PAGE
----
Find $|\mathbb{Z} \oplus \mathbb{Z} / \langle(3,6)\rangle|$ and determine if its cyclic.

$\mathbb{Z} \oplus \mathbb{Z} = \{(1,1), (1, 2),... (2, 1),...(3,1),...\}$
$\langle(3,6)\rangle = \{(0,0),(3,6),(6,12),...\}$
$\mathbb{Z} \oplus \mathbb{Z} / \langle(3,6)\rangle = \{(a,b) + \langle(3,6)\rangle : a,b \in \mathbb{Z}\}$

How would I go by finding the order of the quotient group? Would it be infinite? Since both sets that make up the quotient group are infinite, does that mean that the order of the quotient group is also infinite? What are some things I'm not noticing that could be helpful?


Here's a hint at a general method (see Smith Normal Form).

The subgroup $\langle (3,6)\rangle$ can be thought of as the image of the homomorphism $$ \mathbb{Z} \xrightarrow{n\mapsto n(3,6)} \mathbb{Z}\oplus\mathbb{Z} $$ where we can think of $(3,6)$ as being a matrix. Then, the group in question is the codomain modulo the image of this homomorphism; such a quotient group is known as a cokernel.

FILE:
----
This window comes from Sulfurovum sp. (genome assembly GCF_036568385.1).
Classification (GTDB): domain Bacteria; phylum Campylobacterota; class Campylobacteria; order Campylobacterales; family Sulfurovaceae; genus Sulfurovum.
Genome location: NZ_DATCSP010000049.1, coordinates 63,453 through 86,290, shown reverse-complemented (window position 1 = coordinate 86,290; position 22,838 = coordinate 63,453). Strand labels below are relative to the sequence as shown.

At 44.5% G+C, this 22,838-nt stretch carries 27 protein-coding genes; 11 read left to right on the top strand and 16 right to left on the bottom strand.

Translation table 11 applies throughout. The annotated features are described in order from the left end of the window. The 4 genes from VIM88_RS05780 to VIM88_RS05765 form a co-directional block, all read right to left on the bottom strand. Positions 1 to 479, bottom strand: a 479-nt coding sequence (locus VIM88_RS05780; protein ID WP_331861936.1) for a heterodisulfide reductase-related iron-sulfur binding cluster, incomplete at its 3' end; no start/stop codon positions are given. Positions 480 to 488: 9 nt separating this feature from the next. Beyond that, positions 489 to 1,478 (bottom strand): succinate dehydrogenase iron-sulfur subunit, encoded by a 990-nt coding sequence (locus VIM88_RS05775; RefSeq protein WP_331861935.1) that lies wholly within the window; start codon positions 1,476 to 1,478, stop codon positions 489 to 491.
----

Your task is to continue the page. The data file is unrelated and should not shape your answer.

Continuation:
Without changing the quotient group, we can multiply this matrix on either side by an invertible matrix with integer entries. The only thing we can multiply by on the left is $(1)$ or $(-1)$, which does not really change anything. On the right, we can multiply by the elementary matrix $$\begin{pmatrix} 1 & -2\\ 0 & 1 \end{pmatrix}$$ which has the effect of subtracting two of the first column from the second, so the resulting matrix is $(3,0)$. This sort of matrix multiplication corresponds to a change in generating set for $\mathbb{Z}\oplus \mathbb{Z}$.

So, the quotient group is isomorphic to $\mathbb{Z}\oplus\mathbb{Z}/\langle(3,0)\rangle\cong (\mathbb{Z}/3\mathbb{Z})\oplus \mathbb{Z}$.

Put a different way, let $a,b$ be the generators of $\mathbb{Z}\oplus\mathbb{Z}$, and so the quotient group is given by the relation $3a+6b\equiv 0$. This relation is equivalently $3(a+2b)\equiv 0$. Let $a'=a+2b$ and $b'=b$, which is also a generating set since $a=a'-2b'$ and $b=b'$. Then the relation becomes $3a'\equiv 0$ with no relation on $b'$. It follows that the quotient group is $(\mathbb{Z}/3\mathbb{Z})\oplus \mathbb{Z}$ with the first summand generated by $a'$ and the second summand generated by $b'$.

The group $\mathbb{Z}/3\mathbb{Z}$ is an example of a finite group with both $\mathbb{Z}$ and $3\mathbb{Z}$ being infinite groups.


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